alliteration

(redirected from Alliterations)
Also found in: Dictionary, Medical, Encyclopedia.
Related to Alliterations: Tongue twisters
Graphic Thesaurus  🔍
Display ON
Animation ON
Legend
Synonym
Antonym
Related
  • noun

Synonyms for alliteration

use of the same consonant at the beginning of each stressed syllable in a line of verse

References in periodicals archive ?
In the past, Clinical Chemistry has published a number of alliterations and articles with alliterative titles (e.g., "Nanotechnologic nutraceuticals: nurturing or nefarious?").
Alliteration is the repetition of the same letter at the beginning of words.
no matter how It Is dressed up with attractive alliterations, eating meat involves the demise of what is being eaten.
Those skill sets include the use of synonyms, alliterations, descriptions, paragraphs, making advertisements, letter to the editor, writing limericks, haikus, cinquain, research reports, non-fiction narratives, essays, anecdotes, character sketches, humorous speech, the short story, and crafting the dramatic incident.
What we really need is a witty leadership book replete with checklists, platitudes, alliterations and loveable characters we can all relate to.
As a public service event adding another C to Hasegawa's litany of alliterations, namely coziness, the event took on an inscrutable atmosphere somewhere between the gratuitous and the self-referential.
For example, "Beneath Your Skin," which appears in Spanish as "Bajo tu piel," maintains the same structure, but the alliterations that occur in the English version cause the reader to slow and pause, perhaps due to the sibilance of alliterations focused on the s sound.
Three groups of verbal effects are particularly important: alliterative consonances, complex alliterations, and a group of other figures of echo and repetition.(5) In performance, of course, these effects overlap and flow and blend in ways which the audience will probably apprehend more than comprehend, but apperception is one of the ways the artistic effect of stage language works.
In other words, the alliterative consonance, as well as some of the complex alliterations discussed below, seems at the least to emphasize certain key ideas not otherwise specifically stressed.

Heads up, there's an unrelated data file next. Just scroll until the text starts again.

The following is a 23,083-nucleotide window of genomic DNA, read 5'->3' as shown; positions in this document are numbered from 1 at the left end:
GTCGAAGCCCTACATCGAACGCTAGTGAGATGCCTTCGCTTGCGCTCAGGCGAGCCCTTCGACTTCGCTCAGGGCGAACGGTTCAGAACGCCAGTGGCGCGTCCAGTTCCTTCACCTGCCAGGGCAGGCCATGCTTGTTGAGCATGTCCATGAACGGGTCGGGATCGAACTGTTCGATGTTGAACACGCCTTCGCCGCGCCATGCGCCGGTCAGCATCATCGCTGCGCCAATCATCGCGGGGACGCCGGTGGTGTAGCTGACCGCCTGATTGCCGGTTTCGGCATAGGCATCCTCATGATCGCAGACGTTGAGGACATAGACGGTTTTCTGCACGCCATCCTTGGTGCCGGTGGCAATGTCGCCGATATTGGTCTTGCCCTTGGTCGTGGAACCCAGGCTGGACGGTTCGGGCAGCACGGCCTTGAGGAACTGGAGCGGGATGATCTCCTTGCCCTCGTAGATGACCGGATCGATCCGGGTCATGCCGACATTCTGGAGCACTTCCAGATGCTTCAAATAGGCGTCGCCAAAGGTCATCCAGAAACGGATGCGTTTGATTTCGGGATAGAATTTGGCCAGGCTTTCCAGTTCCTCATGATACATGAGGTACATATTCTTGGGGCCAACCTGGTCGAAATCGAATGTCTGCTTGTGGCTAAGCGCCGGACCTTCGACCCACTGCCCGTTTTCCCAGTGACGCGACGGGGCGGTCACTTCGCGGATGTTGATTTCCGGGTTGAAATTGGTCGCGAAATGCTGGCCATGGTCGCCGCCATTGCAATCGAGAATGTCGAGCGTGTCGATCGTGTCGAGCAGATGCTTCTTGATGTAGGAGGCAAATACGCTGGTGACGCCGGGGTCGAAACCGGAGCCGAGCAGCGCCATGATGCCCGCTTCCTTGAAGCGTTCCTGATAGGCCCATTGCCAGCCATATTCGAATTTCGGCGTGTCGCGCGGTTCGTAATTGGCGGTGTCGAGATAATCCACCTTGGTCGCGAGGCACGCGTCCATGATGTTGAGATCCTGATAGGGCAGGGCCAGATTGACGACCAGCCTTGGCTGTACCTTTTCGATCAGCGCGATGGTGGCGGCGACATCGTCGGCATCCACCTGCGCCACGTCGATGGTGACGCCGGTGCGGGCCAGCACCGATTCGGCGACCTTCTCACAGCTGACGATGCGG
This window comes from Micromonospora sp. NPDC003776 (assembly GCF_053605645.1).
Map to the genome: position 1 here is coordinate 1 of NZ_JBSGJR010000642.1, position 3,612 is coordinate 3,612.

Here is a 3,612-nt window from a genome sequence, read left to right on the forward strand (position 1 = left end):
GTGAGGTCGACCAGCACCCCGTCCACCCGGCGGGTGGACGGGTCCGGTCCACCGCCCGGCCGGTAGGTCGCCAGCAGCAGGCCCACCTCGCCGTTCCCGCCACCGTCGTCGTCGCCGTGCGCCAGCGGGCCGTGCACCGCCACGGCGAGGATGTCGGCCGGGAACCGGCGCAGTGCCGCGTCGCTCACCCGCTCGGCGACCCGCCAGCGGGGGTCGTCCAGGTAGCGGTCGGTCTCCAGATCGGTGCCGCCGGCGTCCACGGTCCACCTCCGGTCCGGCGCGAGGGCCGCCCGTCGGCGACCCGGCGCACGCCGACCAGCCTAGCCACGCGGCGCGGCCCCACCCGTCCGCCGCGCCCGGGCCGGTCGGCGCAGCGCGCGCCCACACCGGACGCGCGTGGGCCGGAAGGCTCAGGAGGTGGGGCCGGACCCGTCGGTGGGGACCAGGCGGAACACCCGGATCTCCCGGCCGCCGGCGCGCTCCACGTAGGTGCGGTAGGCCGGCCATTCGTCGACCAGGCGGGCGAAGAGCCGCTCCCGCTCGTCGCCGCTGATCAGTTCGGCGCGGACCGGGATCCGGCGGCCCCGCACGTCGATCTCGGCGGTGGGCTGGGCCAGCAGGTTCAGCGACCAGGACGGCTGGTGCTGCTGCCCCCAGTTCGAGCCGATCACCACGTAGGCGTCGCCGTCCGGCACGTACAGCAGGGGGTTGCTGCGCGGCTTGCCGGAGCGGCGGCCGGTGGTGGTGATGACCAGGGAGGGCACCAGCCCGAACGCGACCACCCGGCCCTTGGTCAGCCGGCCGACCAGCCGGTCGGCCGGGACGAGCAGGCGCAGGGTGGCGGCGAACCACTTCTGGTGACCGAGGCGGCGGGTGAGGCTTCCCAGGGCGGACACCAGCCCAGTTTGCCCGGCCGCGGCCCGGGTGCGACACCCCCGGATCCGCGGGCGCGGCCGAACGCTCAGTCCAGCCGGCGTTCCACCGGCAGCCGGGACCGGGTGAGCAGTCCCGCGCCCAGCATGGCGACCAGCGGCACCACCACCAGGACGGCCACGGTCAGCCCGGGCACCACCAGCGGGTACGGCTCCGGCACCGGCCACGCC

one of those alliterations and plays upon words, which the Old Collect writers rather affected and which our Reformers by no means despised 'ut inter omnes viae et vitae hujus varietates;' ...
The phrase and its variants subsequently acquired a currency, as in Jeremy Taylor's Holy Living (1650): 'Guide me O Lord, in all the changes and varieties of the world, that in all things that shall happen, I may have an evennesse and tranquillity of spirit ...'.(9) The distinctive 'alliteration and chime' of the phrase which Stella Brook has noted have also helped keep it in the contemporary Episcopal compline service.(10)
Alliteration of initial sounds or syllables is frequently accompanied by medial or final alliterations that either echo the initial groupings or establish new linkages, thereby creating a harmonious acoustic environment, a rich choir of sound, that prevents the strong initial alliterations, especially when they involve close adjective-noun pairings, from overpowering the sense (as they might do in euphuistic prose) or interfering with some other device, such as a lexical or figurative one.
Despite its chronological plausibility, this theory, which they have drawn from Nicolay Yakovlev's Oxford DPhil thesis (2008), is very problematic, mainly because of the strict metre and consistent alliteration of Old and late Middle English poetry, on the one hand, and the loose rhythms and irregular alliteration of works of early Middle English verse, on the other.
Ironically, besides alliteration itself, Zimmer--despite the greater freedom afforded by prose--here seems to have adhered more closely to such alliterative devices as paratactic compression, trochaic stress patterns, and compounds.
The noun thegn in 2059a must end the on-verse, because it could not, without alliteration, begin an off-verse.